NQPC - North Queensland Permaculture

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Tumeric

Botanical Information

Botanical Information
Order Zingiberales
Family Zingiberaceae
Genus Curcuma
Common Name Tumeric
Species C. longa

Maturity days

  • 210

Planting Months

Planting months
Jan Feb Mar Apr May Jun Jul Aug Sep Oct Nov Dec
X X X X X X X X X

Permaculture uses

Permaculture uses
Usage 1 Usage 2 Usage 3
Ground_cover Herb

Growing condition comments

Growing Condition Comment
Drought Tolerant
Humidity tolerant Yes
Planting area Garden_bed
Sunlight Full_sun

Photos

Photos
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Short comments

Produces edible rizomes, often turned into powder. Strong aroma

General comments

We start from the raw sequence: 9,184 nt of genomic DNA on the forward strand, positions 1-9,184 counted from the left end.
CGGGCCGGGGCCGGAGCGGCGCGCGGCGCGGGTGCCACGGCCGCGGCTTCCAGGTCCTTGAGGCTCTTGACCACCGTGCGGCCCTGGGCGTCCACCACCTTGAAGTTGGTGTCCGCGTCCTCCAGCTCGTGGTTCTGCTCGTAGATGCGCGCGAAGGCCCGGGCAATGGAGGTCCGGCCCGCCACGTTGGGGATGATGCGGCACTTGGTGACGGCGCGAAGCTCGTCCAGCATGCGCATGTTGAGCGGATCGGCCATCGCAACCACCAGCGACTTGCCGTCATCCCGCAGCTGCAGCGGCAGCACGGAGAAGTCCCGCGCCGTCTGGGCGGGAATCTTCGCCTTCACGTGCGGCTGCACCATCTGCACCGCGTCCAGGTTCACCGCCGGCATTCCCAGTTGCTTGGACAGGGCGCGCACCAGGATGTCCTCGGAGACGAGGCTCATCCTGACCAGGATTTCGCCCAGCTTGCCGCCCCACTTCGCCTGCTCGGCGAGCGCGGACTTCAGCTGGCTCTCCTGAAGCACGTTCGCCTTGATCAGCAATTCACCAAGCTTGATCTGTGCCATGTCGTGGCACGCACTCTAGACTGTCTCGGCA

Turmeric is native to the monsoon forests of south east Asia. It is a perennial herb to 1m tall with underground rhizomes. It produces tall, very beautiful, white flower spikes, if clumps are left undisturbed for a year. The flower is so attractive that it is worth growing for this alone. It requires a well-drained soil, frost-free climate and 1000 to 2000mm of rain annually or supplementary irrigation. It thrives best on loamy or alluvial fertile soils and cannot stand waterlogging. Heavy shade will reduce the yield but light shade is beneficial. Ground turmeric comprises 25% of curry powder and is used to give it a yellow colour. The harvested rhizomes are boiled and sun-dried for 7-8 days but can be used fresh. It is also used as a yellow food dye, replacing tetrazine. Leaves wrapped around fish flavour it during cooking. In Indonesia, the young shoots and rhizome tips are eaten raw. Plant turmeric in September or October, into a warm soil. The rhizomes should be planted 5-7 cm deep. It is often planted on ridges, usually about 30-45 cm apart and with 15-30 cm between plants. The crop is planted by setts (small rhizomes) with one or two buds. Approximately 1,700 kg of setts are required to one hectare. Expected yield would be 13 to 35 tonnes/ha of fresh turmeric. In cooler areas of Australia turmeric can be grown in glasshouses. Like all herbaceous perennials clumps of turmeric need to be broken up and fresh pieces planted every 3 to 4 years. Rhizomes are harvested 9 to 10 months after planting, the lower leaves turning yellow or stems drying and falling over are indications of maturity. It is possible for the home gardener to just dig carefully at the side of a clump and remove rhizomes as needed rather than harvesting the whole clump.

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